Beyond this coercive capacity, many other types of authority empower NGOs as they engage with states. Rarely, NGOs are delegated authority over particular policy areas or regulatory issues (Green 2013). More often, NGOs claim authority based on their principled commitments (Hopgood 2006) or expertise (Gourevitch, Lake, and Stein 2012; Wong 2012). Of course, states enjoy these same forms of authority too, which can create interesting contests of morals and knowledge. Some critics of NGOs celebrate the principle of broad representation advanced by democratic governments in the face of seemingly narrowly self-interested NGOs (Anderson 2009). Elsewhere, the expertise of NGOs on corporate financial reporting and taxation is contested by state regulators working with corporate allies (Seabrooke and Wigan 2015). 

Authority exists in specific social relations, and thus must be cultivated with different audiences. At the global level, as few leading INGOs are authoritative in the eyes of multiple audiences, while most others are ignored (Stroup and Wong 2017). Yet these leading INGOs can struggle to achieve their goals in specific local or national contexts where states or beneficiaries do not trust them (Balboa 2018, McMahon 2017).

Relational Dynamics in NGO-State Interactions

The popular conception of the NGO-state relationship is a confrontation between David and Goliath, where small, powerless activists take on bullying states. Yet scholars have documented many dynamics – cooperation, conflict, competition, and cooptation – in NGOs’ relations with states (Najam 2000).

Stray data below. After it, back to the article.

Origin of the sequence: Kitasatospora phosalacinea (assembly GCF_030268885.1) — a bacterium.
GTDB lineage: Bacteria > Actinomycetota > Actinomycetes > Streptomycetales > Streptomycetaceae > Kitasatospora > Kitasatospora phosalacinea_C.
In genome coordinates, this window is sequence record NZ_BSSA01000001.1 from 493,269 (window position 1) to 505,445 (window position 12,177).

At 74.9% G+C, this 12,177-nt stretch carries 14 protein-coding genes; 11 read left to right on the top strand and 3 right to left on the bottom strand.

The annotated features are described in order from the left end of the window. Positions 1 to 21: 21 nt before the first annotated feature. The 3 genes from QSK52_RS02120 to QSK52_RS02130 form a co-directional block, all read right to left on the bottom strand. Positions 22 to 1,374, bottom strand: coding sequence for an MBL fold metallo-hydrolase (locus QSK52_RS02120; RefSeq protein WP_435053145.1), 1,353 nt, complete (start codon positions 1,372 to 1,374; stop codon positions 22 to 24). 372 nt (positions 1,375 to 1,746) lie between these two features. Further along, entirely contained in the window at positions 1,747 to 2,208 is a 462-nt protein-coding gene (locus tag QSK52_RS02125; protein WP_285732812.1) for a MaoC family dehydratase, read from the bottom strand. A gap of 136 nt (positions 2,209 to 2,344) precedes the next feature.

NGO-state cooperation emerges when both are committed to the same goals, as in election monitoring (Hyde 2011) and the advancement of new treaty law (Rutherford et al. 2003). Cooperation appears particularly frequent in sectors where service delivery is the primary focus. In global development, NGOs have been supported by donor governments as efficient and effective ways to advance grassroots poverty alleviation (Edwards and Hulme 1996). In DR Congo, INGOs promote attention to gender violence and prop up local legal institutions, making this site a leader in international criminal law despite broader state weaknesses (Lake 2018). When goals differ, conflict emerges. In human rights and environmental protection, NGOs select recalcitrant states and then target them with shaming strategies (Ron et al. 2005, Murdie and Urpelainen 2014). In illiberal states, NGOs with foreign funding or a focus on political advocacy face an increasing wave of restrictions (Dupuy et al. 2013, Christensen and Weinstein 2013).